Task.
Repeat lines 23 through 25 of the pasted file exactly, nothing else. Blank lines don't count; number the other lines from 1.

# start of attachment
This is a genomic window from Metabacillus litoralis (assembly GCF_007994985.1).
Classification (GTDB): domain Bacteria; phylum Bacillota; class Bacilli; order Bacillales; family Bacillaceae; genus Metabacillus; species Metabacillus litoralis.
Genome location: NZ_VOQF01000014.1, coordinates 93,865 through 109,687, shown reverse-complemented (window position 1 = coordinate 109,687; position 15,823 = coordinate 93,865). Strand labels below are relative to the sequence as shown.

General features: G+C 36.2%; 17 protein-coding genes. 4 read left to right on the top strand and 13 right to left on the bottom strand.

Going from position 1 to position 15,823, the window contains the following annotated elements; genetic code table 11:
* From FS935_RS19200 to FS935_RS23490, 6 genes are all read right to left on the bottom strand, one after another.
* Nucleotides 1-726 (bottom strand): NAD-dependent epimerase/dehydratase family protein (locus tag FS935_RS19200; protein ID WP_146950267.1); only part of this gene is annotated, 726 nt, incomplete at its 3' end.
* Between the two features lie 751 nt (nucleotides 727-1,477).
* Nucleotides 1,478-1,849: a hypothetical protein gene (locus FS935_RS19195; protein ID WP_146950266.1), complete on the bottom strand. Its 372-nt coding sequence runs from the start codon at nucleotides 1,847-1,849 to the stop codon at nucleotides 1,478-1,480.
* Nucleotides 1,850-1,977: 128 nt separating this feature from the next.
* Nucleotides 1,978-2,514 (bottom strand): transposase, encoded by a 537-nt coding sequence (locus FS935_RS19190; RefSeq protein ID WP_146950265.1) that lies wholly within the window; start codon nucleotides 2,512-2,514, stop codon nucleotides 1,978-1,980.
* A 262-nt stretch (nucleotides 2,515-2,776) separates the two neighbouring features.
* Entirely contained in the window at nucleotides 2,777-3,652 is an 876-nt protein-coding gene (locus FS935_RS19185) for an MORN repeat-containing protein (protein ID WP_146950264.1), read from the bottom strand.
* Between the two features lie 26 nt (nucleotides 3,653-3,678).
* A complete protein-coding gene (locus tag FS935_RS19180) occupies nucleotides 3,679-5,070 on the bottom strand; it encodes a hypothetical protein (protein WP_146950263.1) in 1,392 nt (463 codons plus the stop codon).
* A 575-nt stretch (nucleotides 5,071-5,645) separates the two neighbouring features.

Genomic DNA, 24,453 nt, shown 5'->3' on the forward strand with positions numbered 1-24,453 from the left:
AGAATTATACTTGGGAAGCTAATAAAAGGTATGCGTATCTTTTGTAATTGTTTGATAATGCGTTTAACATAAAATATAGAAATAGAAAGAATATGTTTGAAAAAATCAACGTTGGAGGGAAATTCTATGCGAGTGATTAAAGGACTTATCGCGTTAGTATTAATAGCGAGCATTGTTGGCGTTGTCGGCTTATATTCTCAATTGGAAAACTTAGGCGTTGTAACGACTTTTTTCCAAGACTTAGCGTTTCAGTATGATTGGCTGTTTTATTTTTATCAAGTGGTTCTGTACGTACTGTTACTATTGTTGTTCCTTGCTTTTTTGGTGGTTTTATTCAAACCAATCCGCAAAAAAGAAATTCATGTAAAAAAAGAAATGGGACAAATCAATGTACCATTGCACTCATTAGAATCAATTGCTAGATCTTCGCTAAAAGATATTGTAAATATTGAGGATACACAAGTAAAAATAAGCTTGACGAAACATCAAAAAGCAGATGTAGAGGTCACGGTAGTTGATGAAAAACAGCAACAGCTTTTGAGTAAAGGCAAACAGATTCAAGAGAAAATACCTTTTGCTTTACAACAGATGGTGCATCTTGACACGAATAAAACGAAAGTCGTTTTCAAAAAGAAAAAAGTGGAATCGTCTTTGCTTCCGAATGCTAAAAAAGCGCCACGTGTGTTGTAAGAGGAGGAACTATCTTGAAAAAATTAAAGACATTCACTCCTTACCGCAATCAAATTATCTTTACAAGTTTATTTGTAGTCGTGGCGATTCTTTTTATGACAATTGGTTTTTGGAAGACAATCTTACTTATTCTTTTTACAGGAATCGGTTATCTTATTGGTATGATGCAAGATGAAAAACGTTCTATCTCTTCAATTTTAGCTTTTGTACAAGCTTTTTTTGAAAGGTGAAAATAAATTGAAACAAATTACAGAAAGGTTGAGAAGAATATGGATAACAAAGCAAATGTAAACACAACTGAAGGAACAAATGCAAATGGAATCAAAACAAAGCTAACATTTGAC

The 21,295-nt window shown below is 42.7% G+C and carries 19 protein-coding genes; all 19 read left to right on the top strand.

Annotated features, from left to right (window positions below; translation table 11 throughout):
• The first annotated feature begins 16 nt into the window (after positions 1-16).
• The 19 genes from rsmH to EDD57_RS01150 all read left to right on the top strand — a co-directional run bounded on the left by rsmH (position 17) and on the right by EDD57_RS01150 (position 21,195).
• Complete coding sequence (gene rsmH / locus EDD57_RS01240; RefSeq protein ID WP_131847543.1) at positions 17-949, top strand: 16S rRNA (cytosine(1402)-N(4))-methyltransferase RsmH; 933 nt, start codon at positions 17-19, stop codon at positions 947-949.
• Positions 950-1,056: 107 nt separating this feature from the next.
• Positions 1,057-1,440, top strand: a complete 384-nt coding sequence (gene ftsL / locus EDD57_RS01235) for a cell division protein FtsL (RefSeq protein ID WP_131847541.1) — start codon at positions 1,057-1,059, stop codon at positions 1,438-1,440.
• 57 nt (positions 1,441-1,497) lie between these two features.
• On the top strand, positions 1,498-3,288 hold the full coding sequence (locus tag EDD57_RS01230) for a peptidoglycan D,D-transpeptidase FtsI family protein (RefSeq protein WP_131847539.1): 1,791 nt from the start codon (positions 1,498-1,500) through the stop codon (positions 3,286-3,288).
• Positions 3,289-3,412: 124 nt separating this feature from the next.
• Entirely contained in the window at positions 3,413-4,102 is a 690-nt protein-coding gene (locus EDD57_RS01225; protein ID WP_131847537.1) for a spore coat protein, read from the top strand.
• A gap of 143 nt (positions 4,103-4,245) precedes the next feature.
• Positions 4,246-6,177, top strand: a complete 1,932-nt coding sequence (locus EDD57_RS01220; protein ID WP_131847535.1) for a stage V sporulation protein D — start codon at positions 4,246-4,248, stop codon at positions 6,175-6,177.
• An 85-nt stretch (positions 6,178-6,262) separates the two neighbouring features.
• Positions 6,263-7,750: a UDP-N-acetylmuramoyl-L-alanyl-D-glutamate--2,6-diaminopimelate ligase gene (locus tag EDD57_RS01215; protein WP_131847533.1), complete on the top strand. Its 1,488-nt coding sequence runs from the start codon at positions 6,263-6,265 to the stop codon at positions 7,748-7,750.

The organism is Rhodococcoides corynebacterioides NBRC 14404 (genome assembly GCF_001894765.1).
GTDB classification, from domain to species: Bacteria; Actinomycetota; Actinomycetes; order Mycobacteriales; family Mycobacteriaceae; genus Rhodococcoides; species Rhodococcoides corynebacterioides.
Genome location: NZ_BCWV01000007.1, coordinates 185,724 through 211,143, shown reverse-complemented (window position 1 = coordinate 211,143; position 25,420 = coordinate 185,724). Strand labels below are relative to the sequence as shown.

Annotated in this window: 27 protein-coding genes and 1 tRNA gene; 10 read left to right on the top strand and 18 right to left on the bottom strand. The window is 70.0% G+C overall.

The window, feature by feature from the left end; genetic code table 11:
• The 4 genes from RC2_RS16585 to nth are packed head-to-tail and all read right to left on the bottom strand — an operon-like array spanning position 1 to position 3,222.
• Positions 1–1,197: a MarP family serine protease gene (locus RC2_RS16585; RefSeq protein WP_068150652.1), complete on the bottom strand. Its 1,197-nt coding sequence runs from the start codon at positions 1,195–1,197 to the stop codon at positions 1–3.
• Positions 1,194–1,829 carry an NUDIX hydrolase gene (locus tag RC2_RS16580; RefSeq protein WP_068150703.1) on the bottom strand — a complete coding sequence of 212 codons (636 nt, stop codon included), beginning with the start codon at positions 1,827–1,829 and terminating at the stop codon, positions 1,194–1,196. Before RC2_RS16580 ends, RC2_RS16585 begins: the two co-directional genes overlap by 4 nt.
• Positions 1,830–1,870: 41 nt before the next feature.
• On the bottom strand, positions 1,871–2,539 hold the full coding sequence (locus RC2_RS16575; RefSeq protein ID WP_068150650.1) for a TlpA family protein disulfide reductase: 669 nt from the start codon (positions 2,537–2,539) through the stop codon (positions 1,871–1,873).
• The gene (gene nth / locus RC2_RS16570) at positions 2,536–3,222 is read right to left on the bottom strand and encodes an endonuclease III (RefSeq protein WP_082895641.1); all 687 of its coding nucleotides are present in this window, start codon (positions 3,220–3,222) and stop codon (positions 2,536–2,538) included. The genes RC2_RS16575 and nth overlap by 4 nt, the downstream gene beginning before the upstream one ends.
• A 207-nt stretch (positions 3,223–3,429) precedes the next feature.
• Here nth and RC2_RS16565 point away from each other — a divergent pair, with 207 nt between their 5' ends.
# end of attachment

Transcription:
• Complete coding sequence (gene rsmH / locus EDD57_RS01240; RefSeq protein ID WP_131847543.1) at positions 17-949, top strand: 16S rRNA (cytosine(1402)-N(4))-methyltransferase RsmH; 933 nt, start codon at positions 17-19, stop codon at positions 947-949.
• Positions 950-1,056: 107 nt separating this feature from the next.
• Positions 1,057-1,440, top strand: a complete 384-nt coding sequence (gene ftsL / locus EDD57_RS01235) for a cell division protein FtsL (RefSeq protein ID WP_131847541.1) — start codon at positions 1,057-1,059, stop codon at positions 1,438-1,440.